At this point, mostly all Pennsylvanians are aware that the Commonwealth has legalized marijuana for medical use. Now, residents in the Commonwealth who have been diagnosed by a doctor participating in the program as having one of the 21 recognized serious medical conditions, can obtain a Medical Marijuana Card. This card is issued by the Pennsylvania Department of Health. The certified resident is then able to visit any dispensary in the Commonwealth to purchase a variety of items containing medical marijuana in order to treat their serious medical condition.
While this significant development has literally given life back to some residents, it has presented great challenges for others. The majority of those residents who face these challenges are those who work in the transportation industry. Despite Pennsylvania and other states legalizing the use of medical marijuana, Federal Law says otherwise. Specifically, marijuana is still classified as a Schedule 1 controlled substance under federal law. In simpler terms, federal law still equates medical marijuana with recreational marijuana – both are illegal and are prosecuted the same way.
For those employed in the transportation industry, Pennsylvania’s legalization of medical marijuana might as well have never happened. This is because federal law preempts Pennsylvania’s Medical Marijuana Act for those employers subject to federally mandated, drug-free workplace programs, including CDL drivers. Because of the current status of federal law, these employers can and must prohibit marijuana use in the workplace.
In light of some of the confusion surrounding numerous states legalizing medical marijuana, the Department of Transportation issued a “Medical Marijuana Notice.”1 In no uncertain terms, the Notice specifically maintains that Drug and Alcohol Testing Regulation – 49 CFR Part 40, at 40.151(e) – does not authorize “medical marijuana” under a state law to be a valid medical explanation for a transportation employee’s positive drug test result. The Notice further explains that Medical Review Officers will not verify a drug test as negative based upon information that a physician recommended that the employee use “medical marijuana.” It remains unacceptable for any safety‐sensitive employee, including CDL drivers subject to drug testing under the Department of Transportation’s drug testing regulations to use marijuana. The Notice ends by stating that the Department of Transportation wants “to assure the traveling public that our transportation system is the safest it can possibly be.” While this leaves those employed in safety-sensitive positions with limited options for treatment of their serious medical conditions, there is simply too much at stake.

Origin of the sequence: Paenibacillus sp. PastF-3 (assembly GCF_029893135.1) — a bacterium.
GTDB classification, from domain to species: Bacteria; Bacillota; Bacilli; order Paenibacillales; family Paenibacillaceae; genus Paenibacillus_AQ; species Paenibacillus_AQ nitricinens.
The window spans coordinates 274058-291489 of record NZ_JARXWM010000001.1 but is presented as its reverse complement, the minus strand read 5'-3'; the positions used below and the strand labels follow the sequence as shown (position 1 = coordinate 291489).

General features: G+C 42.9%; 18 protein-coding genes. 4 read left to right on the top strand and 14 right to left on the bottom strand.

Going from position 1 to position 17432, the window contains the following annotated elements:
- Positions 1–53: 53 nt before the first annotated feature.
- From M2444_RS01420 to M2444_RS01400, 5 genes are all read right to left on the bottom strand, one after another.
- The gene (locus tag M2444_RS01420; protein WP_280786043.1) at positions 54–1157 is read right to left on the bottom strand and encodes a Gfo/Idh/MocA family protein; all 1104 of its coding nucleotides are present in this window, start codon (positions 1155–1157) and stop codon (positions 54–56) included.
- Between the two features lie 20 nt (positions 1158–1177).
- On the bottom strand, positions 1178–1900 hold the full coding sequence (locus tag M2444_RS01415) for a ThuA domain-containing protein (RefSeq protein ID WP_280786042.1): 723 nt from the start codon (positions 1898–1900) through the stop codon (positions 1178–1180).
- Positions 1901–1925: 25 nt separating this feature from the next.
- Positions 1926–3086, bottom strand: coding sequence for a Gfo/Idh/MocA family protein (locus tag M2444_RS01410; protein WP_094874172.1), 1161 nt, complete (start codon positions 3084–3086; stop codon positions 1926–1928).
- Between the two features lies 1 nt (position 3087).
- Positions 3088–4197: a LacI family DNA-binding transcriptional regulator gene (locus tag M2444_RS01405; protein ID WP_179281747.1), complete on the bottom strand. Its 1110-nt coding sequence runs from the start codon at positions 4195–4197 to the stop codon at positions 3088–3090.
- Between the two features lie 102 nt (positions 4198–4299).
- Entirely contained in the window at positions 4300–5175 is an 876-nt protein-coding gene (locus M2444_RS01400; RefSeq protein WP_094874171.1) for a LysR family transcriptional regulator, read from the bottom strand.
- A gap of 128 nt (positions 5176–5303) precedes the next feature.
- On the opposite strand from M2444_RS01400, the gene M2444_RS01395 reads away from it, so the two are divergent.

Please note that employers must report employees who test positive for marijuana, even if the employee legitimately possesses a Medical Marijuana Card. Beginning on January 6, 2020, the employer will also be required to submit the positive drug (or alcohol) results to the Federal Motor Carrier Administration (FMCSA) new Commercial Driver’s License (CDL) Drug and Alcohol Clearinghouse (Clearinghouse). This new database will contain information pertaining to violations of the U.S. Department of Transportation (DOT) controlled substances (drug) and alcohol testing program for holders of CDLs.
The Clearinghouse rule requires FMCSA-regulated employers, Medical Review Officers (MROs), Substance Abuse Professionals (SAPs), consortia/third party administrators (C/TPAs), and other service agents to report to the Clearinghouse information related to violations of the drug and alcohol regulations in 49 Code of Federal Regulations, parts 40 and 382 by current and prospective employees.
“The Clearinghouse will provide FMCSA and employers the necessary tools to identify drivers who are prohibited from operating a CMV based on DOT drug and alcohol program violations and ensure that such drivers receive the required evaluation and treatment before operating a CMV on public roads. Specifically, information maintained in the Clearinghouse will enable employers to identify drivers who commit a drug or alcohol program violation while working for one employer, but who fail to subsequently inform another employer (as required by current regulations). Records of drug and alcohol program violations will remain in the Clearinghouse for five (5) years, or until the driver has completed the return-to-duty process, whichever is later.”2
Employers should proceed with caution when handling an employee with a Medical Marijuana Card who has failed a drug test. While employers can feel confident about disciplining the employee as they normally would, however, termination should first be discussed with an attorney. In this regard, there are specific laws in place to protect those residents who legitimately possess a valid Medical Marijuana Card.
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